Yes, your high TSH, your TPO ab test and enlargement of the thyroid gland all indicate Hashi's. Your PA concluded subclinical hypothyroidism only because your T4/T3 were still in range; however, the ranges are far too broad, due to the erroneous assumptions used to establish the ranges. So, results within the ranges do not preclude hypothyroidism. Unfortunately many doctors do not understand all this and resist treating a patient, even with symptoms of hypothyroidism, unless the test results exceed the range. This is wrong.
Symptoms should be the most important consideration, followed by levels of Free T4 and Free T3. So before further discussion, please tell us about your symptoms and also list the actual results of your T3/T4 tests, along with ranges shown on the lab report.
In the words of an excellent thyroid doctor, "The free T3 is not as helpful in untreated persons as the free T4 because in the light of a rather low FT4 the body will convert more T4 to T3 to maintain thyroid effect as well as is possible. So the person with a rather low FT4 and high-in-range FT3 may still be hypothyroid. However, if the FT4 is below 1.3 and the FT3 is also rather low, say below 3.4 (range 2 to 4.4 at LabCorp) then its likely that hypothyroidism is the cause of a person's symptoms."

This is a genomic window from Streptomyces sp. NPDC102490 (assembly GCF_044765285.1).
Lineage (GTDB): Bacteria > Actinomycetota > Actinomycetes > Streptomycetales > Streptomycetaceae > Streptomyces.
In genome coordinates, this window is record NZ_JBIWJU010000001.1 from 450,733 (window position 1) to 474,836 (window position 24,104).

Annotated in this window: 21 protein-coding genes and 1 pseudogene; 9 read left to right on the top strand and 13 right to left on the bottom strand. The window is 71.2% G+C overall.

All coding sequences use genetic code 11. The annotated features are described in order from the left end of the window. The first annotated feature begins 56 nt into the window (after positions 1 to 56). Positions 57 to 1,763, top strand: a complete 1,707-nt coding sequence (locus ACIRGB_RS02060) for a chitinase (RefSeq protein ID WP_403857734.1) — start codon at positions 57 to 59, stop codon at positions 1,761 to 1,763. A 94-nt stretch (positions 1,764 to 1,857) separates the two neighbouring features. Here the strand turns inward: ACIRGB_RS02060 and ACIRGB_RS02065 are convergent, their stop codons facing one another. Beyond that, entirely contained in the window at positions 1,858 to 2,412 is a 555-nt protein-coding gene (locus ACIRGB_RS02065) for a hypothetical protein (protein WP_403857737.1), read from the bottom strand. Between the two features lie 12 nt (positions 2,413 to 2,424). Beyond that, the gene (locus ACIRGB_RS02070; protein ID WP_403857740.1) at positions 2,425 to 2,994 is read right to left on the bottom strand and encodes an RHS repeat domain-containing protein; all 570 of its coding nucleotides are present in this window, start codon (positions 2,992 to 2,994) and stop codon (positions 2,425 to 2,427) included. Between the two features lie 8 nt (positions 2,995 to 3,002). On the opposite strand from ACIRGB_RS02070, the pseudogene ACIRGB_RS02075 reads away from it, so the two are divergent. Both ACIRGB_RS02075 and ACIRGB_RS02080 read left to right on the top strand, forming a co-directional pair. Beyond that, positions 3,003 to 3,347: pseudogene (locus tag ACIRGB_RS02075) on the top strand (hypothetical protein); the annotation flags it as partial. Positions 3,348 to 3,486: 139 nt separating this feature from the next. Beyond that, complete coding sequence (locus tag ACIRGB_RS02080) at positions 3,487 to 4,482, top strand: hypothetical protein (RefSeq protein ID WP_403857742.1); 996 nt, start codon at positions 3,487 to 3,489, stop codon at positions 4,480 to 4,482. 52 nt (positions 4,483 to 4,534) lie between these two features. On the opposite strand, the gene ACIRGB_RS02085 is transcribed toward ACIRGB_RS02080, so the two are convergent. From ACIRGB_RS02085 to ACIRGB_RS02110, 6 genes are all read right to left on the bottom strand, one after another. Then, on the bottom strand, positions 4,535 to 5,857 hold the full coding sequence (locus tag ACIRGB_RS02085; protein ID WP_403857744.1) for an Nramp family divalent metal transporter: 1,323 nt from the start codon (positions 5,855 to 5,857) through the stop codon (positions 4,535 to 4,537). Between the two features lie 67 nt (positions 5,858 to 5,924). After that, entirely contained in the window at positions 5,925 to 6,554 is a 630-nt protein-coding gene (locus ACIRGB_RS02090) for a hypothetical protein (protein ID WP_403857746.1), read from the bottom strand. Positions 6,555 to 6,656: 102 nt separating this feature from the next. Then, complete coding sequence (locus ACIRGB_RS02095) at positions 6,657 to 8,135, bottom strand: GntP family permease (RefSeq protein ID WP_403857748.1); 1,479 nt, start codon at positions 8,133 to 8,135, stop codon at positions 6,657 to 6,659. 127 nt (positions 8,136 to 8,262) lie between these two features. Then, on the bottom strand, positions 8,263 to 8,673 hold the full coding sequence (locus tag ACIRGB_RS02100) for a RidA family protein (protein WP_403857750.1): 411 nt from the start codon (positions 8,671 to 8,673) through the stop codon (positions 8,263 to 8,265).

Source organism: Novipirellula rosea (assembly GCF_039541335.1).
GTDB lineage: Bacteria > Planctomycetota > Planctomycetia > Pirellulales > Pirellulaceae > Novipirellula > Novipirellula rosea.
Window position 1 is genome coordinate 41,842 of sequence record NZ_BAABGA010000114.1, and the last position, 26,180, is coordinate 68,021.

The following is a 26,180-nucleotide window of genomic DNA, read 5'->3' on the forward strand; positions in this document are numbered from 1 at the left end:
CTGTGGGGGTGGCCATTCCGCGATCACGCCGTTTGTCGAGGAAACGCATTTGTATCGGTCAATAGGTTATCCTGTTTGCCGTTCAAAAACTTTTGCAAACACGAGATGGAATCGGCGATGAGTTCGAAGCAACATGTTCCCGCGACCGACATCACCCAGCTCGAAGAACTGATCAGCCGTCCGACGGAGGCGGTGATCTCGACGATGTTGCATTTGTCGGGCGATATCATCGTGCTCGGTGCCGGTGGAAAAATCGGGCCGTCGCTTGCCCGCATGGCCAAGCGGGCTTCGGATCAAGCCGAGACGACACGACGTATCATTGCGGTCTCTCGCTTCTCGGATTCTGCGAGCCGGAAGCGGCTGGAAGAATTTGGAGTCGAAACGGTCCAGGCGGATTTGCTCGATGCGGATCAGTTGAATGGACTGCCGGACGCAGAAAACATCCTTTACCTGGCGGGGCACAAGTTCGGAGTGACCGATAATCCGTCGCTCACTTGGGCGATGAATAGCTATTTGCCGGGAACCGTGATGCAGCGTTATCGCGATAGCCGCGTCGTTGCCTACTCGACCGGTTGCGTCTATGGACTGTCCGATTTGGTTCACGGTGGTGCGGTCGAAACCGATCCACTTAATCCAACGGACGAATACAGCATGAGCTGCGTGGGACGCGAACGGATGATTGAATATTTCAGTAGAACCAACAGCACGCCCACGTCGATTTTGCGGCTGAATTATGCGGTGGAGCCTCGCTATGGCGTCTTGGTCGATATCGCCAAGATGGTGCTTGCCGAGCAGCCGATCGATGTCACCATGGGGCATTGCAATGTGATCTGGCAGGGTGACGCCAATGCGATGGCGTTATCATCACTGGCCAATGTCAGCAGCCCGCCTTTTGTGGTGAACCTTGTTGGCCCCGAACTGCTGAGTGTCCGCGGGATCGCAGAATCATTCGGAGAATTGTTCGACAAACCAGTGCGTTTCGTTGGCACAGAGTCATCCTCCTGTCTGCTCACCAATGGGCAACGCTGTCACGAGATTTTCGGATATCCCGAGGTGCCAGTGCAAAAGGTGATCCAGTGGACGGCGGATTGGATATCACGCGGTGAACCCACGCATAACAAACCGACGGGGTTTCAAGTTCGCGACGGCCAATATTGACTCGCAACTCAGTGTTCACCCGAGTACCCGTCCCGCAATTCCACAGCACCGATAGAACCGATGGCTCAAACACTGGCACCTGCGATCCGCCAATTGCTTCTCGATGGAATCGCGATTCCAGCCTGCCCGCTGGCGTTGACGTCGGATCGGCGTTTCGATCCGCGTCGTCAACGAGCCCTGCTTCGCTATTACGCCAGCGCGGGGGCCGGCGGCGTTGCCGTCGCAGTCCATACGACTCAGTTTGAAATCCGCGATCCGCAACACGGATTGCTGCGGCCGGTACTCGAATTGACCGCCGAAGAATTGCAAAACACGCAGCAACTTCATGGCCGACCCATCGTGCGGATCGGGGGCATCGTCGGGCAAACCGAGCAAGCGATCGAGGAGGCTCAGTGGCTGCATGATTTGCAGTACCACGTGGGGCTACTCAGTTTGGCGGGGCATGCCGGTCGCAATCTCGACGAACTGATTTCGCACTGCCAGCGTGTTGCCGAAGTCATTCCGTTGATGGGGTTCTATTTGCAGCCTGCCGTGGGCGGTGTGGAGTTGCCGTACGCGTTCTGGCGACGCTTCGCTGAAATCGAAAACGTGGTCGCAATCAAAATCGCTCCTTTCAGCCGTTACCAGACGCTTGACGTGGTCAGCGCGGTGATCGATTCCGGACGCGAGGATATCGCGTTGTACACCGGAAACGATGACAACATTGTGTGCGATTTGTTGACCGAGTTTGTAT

In view of your numerous symptoms that are frequently related to being hypothyroid, and your Free T4 at only 20% of its range, along with your Free T3 at only 45% of its range, it seems clear that you are hypothyroid and in need of medication.
A good thyroid doctor will treat a hypothyroid patient clinically by testing and adjusting Free T4 and Free T3 levels as needed to relieve hypo symptoms. Symptom relief should be all important, not just test results. If the PA needs persuasion to get her to understand that treatment is needed, then I highly recommend that you read at least the first two pages of the following link, and then give a copy to the PA and ask her to reconsider treatment.
Then you can point out that on page 3 that the AACE/ATA Guidelines for Hypothyroidism state that:
“A guideline is not intended to take the place of physician judgment in diagnosing and treatment of particular patients”.
They also state that:
“We encourage medical professionals to use this information in conjunction with their
best clinical judgment.”
If the PA refuses to consider clinical treatment then you will need to find a good thyroid doctor that will do so. Also, since hypo patients are so frequently deficient in Vitamin D, B12 and ferritin, you need to get those tested and then supplement as needed to optimize. D should be at least 50, B12 in the upper end of its range, and ferritin should be at least 100.